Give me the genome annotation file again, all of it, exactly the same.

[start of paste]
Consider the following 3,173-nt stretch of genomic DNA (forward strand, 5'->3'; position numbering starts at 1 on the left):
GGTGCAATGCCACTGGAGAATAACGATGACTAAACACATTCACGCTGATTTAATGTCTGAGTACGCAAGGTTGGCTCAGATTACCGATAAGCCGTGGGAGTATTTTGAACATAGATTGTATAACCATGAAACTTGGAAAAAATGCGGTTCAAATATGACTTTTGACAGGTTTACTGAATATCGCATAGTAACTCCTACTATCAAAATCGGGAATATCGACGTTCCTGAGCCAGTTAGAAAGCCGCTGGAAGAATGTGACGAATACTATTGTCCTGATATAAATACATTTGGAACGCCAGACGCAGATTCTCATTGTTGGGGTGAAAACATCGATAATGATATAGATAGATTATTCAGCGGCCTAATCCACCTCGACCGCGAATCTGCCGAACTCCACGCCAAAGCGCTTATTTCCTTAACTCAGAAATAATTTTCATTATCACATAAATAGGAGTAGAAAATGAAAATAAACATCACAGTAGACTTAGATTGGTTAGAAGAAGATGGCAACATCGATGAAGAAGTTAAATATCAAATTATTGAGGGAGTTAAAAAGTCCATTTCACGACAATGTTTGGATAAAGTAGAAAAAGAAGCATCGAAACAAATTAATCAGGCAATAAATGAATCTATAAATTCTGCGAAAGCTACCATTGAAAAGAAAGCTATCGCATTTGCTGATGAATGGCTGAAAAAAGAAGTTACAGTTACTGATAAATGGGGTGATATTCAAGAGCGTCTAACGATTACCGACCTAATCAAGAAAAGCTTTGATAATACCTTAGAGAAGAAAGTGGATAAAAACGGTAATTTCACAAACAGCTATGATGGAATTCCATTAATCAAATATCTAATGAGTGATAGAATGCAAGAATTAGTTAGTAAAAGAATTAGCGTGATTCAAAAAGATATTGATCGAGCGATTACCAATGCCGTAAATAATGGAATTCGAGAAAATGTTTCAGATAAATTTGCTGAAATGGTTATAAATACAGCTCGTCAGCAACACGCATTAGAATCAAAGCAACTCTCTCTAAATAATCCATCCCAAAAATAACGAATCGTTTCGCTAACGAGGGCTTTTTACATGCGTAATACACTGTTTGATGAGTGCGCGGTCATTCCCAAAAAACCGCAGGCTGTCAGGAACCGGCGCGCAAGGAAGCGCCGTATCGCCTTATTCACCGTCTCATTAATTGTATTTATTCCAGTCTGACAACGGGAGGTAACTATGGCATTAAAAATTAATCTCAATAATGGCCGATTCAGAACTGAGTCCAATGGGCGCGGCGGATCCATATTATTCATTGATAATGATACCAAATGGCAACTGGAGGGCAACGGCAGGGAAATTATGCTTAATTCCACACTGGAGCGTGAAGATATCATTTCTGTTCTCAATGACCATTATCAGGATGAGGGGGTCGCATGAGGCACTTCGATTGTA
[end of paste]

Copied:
Consider the following 3,173-nt stretch of genomic DNA (forward strand, 5'->3'; position numbering starts at 1 on the left):
GGTGCAATGCCACTGGAGAATAACGATGACTAAACACATTCACGCTGATTTAATGTCTGAGTACGCAAGGTTGGCTCAGATTACCGATAAGCCGTGGGAGTATTTTGAACATAGATTGTATAACCATGAAACTTGGAAAAAATGCGGTTCAAATATGACTTTTGACAGGTTTACTGAATATCGCATAGTAACTCCTACTATCAAAATCGGGAATATCGACGTTCCTGAGCCAGTTAGAAAGCCGCTGGAAGAATGTGACGAATACTATTGTCCTGATATAAATACATTTGGAACGCCAGACGCAGATTCTCATTGTTGGGGTGAAAACATCGATAATGATATAGATAGATTATTCAGCGGCCTAATCCACCTCGACCGCGAATCTGCCGAACTCCACGCCAAAGCGCTTATTTCCTTAACTCAGAAATAATTTTCATTATCACATAAATAGGAGTAGAAAATGAAAATAAACATCACAGTAGACTTAGATTGGTTAGAAGAAGATGGCAACATCGATGAAGAAGTTAAATATCAAATTATTGAGGGAGTTAAAAAGTCCATTTCACGACAATGTTTGGATAAAGTAGAAAAAGAAGCATCGAAACAAATTAATCAGGCAATAAATGAATCTATAAATTCTGCGAAAGCTACCATTGAAAAGAAAGCTATCGCATTTGCTGATGAATGGCTGAAAAAAGAAGTTACAGTTACTGATAAATGGGGTGATATTCAAGAGCGTCTAACGATTACCGACCTAATCAAGAAAAGCTTTGATAATACCTTAGAGAAGAAAGTGGATAAAAACGGTAATTTCACAAACAGCTATGATGGAATTCCATTAATCAAATATCTAATGAGTGATAGAATGCAAGAATTAGTTAGTAAAAGAATTAGCGTGATTCAAAAAGATATTGATCGAGCGATTACCAATGCCGTAAATAATGGAATTCGAGAAAATGTTTCAGATAAATTTGCTGAAATGGTTATAAATACAGCTCGTCAGCAACACGCATTAGAATCAAAGCAACTCTCTCTAAATAATCCATCCCAAAAATAACGAATCGTTTCGCTAACGAGGGCTTTTTACATGCGTAATACACTGTTTGATGAGTGCGCGGTCATTCCCAAAAAACCGCAGGCTGTCAGGAACCGGCGCGCAAGGAAGCGCCGTATCGCCTTATTCACCGTCTCATTAATTGTATTTATTCCAGTCTGACAACGGGAGGTAACTATGGCATTAAAAATTAATCTCAATAATGGCCGATTCAGAACTGAGTCCAATGGGCGCGGCGGATCCATATTATTCATTGATAATGATACCAAATGGCAACTGGAGGGCAACGGCAGGGAAATTATGCTTAATTCCACACTGGAGCGTGAAGATATCATTTCTGTTCTCAATGACCATTATCAGGATGAGGGGGTCGCATGAGGCACTTCGATTGTA